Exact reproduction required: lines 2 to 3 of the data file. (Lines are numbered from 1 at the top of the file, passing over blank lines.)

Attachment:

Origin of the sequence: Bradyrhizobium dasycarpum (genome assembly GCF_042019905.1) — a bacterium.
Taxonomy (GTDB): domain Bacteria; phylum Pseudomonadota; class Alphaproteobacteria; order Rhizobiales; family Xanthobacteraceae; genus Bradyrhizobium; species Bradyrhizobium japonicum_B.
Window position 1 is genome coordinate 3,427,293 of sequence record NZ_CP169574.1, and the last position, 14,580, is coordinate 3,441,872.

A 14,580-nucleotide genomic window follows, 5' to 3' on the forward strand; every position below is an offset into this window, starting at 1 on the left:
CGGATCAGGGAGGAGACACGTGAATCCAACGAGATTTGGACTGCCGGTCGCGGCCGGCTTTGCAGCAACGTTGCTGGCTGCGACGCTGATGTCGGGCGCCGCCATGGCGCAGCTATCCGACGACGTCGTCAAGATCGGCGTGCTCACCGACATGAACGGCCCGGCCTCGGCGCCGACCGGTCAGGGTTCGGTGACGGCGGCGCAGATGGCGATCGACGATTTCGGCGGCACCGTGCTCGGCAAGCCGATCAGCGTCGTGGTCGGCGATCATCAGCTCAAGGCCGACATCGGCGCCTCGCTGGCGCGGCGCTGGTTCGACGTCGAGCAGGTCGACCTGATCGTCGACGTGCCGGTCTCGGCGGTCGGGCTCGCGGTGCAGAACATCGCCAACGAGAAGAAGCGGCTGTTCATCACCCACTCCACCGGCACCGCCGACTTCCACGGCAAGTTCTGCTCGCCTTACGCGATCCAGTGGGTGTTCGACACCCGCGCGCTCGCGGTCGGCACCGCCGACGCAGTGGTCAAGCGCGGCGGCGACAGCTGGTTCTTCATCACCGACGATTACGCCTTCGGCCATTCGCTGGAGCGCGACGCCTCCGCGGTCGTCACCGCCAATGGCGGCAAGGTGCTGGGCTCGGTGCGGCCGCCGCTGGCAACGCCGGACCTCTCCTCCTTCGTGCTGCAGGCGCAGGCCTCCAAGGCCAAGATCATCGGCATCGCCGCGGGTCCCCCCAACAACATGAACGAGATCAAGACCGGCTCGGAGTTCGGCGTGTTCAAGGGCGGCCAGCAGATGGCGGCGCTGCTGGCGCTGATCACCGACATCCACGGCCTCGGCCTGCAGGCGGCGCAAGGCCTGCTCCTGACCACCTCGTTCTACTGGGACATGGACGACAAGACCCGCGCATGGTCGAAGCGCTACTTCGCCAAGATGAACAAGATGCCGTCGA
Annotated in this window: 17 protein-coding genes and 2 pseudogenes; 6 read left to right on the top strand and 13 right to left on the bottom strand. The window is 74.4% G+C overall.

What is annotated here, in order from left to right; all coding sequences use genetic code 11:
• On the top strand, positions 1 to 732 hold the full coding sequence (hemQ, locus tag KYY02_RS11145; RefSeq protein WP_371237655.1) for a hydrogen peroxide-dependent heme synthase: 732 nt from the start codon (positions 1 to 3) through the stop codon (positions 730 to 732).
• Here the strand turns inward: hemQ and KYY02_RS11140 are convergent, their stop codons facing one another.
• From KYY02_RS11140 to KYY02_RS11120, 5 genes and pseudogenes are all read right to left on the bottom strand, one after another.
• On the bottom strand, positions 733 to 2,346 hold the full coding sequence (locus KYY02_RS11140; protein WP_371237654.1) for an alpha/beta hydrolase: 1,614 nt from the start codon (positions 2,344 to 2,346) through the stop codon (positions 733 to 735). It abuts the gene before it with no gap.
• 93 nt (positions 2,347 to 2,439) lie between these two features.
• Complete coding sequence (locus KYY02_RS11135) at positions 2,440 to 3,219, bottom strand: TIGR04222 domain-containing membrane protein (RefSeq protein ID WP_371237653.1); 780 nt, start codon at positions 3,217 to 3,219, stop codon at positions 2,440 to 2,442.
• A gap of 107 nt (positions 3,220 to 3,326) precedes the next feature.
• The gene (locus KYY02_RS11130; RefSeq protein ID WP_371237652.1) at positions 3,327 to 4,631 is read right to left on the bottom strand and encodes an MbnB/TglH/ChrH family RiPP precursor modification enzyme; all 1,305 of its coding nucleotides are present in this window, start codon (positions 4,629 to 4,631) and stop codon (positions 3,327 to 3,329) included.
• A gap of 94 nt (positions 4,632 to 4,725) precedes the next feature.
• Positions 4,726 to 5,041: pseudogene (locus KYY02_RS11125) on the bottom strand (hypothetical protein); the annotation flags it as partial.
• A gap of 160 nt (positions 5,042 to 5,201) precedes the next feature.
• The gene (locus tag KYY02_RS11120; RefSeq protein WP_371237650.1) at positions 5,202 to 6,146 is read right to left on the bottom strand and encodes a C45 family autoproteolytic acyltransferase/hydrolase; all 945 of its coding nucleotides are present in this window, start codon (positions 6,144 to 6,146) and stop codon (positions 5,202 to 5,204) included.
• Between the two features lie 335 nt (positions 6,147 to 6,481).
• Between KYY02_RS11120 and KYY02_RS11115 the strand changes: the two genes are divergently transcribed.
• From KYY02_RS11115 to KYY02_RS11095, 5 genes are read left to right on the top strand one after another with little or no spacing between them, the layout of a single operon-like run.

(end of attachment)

Taxonomy (GTDB): domain Bacteria; phylum Pseudomonadota; class Alphaproteobacteria; order Rhizobiales; family Xanthobacteraceae; genus Bradyrhizobium; species Bradyrhizobium japonicum_B.
Window position 1 is genome coordinate 3,427,293 of sequence record NZ_CP169574.1, and the last position, 14,580, is coordinate 3,441,872.